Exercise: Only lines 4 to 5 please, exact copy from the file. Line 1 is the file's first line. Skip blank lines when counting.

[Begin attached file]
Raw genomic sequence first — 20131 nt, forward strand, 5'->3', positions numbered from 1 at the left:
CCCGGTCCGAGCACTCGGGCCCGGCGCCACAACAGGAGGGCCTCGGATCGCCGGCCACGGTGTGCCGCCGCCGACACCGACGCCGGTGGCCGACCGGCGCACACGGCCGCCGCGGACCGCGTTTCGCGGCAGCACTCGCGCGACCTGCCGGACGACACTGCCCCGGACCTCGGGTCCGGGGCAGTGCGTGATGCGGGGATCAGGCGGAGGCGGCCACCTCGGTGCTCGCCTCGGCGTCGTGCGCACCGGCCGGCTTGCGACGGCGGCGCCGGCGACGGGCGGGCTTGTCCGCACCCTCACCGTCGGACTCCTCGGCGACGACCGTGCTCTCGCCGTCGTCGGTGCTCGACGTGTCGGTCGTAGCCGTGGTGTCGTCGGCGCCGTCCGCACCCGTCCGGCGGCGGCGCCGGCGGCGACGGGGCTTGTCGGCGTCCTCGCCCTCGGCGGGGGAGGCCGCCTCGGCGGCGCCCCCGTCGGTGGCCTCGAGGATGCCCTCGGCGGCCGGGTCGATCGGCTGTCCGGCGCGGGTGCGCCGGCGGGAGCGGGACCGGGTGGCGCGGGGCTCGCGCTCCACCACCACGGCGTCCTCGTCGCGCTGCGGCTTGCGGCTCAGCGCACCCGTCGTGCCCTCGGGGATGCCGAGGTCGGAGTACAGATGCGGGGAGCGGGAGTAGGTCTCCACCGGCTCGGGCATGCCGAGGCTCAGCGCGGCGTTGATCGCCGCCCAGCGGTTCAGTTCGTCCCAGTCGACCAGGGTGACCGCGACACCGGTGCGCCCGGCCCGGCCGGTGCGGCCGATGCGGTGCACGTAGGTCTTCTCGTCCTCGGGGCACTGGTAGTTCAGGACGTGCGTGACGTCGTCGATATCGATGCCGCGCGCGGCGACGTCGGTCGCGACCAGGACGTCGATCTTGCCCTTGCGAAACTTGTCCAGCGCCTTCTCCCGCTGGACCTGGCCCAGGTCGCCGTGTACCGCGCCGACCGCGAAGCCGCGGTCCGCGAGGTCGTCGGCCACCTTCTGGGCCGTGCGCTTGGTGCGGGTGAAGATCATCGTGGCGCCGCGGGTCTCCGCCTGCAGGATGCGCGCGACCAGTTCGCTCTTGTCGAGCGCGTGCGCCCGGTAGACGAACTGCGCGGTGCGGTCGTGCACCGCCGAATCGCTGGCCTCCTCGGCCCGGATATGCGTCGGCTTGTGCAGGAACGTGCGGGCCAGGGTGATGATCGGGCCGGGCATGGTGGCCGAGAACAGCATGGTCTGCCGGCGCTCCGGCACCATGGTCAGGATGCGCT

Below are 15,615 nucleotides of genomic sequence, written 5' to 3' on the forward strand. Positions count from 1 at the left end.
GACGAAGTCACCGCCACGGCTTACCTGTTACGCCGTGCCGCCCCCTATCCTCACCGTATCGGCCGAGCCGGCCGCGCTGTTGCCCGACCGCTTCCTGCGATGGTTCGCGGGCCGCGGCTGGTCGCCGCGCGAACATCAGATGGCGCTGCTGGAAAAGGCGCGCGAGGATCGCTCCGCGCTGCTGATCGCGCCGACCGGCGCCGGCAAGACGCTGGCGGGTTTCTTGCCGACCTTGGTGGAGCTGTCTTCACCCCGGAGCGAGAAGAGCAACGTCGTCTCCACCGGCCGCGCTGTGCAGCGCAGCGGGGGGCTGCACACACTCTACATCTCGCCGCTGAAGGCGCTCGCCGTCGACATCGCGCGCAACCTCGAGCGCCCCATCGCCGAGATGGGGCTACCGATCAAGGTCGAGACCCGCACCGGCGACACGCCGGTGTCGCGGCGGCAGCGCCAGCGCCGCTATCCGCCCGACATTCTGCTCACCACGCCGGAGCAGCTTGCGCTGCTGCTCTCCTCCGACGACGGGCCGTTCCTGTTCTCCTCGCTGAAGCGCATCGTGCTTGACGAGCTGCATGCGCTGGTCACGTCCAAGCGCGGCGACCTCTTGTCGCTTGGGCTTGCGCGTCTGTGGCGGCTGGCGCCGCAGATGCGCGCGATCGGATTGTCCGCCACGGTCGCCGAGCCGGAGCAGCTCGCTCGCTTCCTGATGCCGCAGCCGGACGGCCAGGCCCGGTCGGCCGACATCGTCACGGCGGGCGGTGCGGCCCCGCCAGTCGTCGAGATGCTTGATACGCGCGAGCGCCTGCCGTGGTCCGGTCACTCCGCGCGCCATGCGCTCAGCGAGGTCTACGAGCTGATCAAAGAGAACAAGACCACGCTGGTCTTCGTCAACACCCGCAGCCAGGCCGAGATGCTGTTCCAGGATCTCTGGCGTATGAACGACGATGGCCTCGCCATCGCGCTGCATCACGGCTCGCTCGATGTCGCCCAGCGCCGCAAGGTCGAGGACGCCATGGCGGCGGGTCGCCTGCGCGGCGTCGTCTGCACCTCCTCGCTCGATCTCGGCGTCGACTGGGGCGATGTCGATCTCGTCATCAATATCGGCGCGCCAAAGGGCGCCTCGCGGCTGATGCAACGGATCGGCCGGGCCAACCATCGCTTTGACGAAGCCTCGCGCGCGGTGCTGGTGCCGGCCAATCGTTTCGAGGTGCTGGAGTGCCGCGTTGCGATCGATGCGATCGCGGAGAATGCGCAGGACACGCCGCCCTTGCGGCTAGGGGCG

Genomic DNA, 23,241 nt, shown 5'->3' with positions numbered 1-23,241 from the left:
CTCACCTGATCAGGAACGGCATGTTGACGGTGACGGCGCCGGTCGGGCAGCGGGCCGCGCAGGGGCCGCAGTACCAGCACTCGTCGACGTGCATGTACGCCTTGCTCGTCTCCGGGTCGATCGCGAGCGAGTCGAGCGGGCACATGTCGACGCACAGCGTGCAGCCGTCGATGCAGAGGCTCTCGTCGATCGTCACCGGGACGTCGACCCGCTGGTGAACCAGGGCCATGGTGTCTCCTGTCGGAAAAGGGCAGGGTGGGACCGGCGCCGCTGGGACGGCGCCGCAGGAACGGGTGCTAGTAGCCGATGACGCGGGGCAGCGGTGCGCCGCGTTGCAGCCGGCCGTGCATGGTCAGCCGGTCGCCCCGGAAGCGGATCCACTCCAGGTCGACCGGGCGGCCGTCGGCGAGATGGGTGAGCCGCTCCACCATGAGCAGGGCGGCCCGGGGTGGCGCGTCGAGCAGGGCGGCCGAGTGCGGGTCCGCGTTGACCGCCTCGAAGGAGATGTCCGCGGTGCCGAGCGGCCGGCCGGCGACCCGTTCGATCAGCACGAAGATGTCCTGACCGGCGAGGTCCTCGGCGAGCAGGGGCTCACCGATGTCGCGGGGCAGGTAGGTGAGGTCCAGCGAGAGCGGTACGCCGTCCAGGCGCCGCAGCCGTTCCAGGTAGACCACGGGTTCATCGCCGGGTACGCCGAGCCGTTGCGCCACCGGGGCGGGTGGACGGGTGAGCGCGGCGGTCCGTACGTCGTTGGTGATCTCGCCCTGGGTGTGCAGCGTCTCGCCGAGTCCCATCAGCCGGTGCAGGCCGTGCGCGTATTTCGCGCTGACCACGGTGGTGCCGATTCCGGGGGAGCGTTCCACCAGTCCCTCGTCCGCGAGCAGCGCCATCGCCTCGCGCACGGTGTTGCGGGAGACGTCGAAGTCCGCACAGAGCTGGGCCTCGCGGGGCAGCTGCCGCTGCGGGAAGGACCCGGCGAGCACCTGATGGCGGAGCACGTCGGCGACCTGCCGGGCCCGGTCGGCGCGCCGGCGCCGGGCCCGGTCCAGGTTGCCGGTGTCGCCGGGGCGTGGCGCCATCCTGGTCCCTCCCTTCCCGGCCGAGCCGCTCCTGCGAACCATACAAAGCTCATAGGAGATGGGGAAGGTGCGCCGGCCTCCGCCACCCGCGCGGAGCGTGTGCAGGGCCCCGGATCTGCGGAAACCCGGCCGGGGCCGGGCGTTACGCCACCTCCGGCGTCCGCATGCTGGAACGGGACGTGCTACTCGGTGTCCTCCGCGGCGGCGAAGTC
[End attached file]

GACGAAGTCACCGCCACGGCTTACCTGTTACGCCGTGCCGCCCCCTATCCTCACCGTATCGGCCGAGCCGGCCGCGCTGTTGCCCGACCGCTTCCTGCGATGGTTCGCGGGCCGCGGCTGGTCGCCGCGCGAACATCAGATGGCGCTGCTGGAAAAGGCGCGCGAGGATCGCTCCGCGCTGCTGATCGCGCCGACCGGCGCCGGCAAGACGCTGGCGGGTTTCTTGCCGACCTTGGTGGAGCTGTCTTCACCCCGGAGCGAGAAGAGCAACGTCGTCTCCACCGGCCGCGCTGTGCAGCGCAGCGGGGGGCTGCACACACTCTACATCTCGCCGCTGAAGGCGCTCGCCGTCGACATCGCGCGCAACCTCGAGCGCCCCATCGCCGAGATGGGGCTACCGATCAAGGTCGAGACCCGCACCGGCGACACGCCGGTGTCGCGGCGGCAGCGCCAGCGCCGCTATCCGCCCGACATTCTGCTCACCACGCCGGAGCAGCTTGCGCTGCTGCTCTCCTCCGACGACGGGCCGTTCCTGTTCTCCTCGCTGAAGCGCATCGTGCTTGACGAGCTGCATGCGCTGGTCACGTCCAAGCGCGGCGACCTCTTGTCGCTTGGGCTTGCGCGTCTGTGGCGGCTGGCGCCGCAGATGCGCGCGATCGGATTGTCCGCCACGGTCGCCGAGCCGGAGCAGCTCGCTCGCTTCCTGATGCCGCAGCCGGACGGCCAGGCCCGGTCGGCCGACATCGTCACGGCGGGCGGTGCGGCCCCGCCAGTCGTCGAGATGCTTGATACGCGCGAGCGCCTGCCGTGGTCCGGTCACTCCGCGCGCCATGCGCTCAGCGAGGTCTACGAGCTGATCAAAGAGAACAAGACCACGCTGGTCTTCGTCAACACCCGCAGCCAGGCCGAGATGCTGTTCCAGGATCTCTGGCGTATGAACGACGATGGCCTCGCCATCGCGCTGCATCACGGCTCGCTCGATGTCGCCCAGCGCCGCAAGGTCGAGGACGCCATGGCGGCGGGTCGCCTGCGCGGCGTCGTCTGCACCTCCTCGCTCGATCTCGGCGTCGACTGGGGCGATGTCGATCTCGTCATCAATATCGGCGCGCCAAAGGGCGCCTCGCGGCTGATGCAACGGATCGGCCGGGCCAACCATCGCTTTGACGAAGCCTCGCGCGCGGTGCTGGTGCCGGCCAATCGTTTCGAGGTGCTGGAGTGCCGCGTTGCGATCGATGCGATCGCGGAGAATGCGCAGGACACGCCGCCCTTGCGGCTAGGGGCG

Genomic DNA, 23,241 nt, shown 5'->3' with positions numbered 1-23,241 from the left: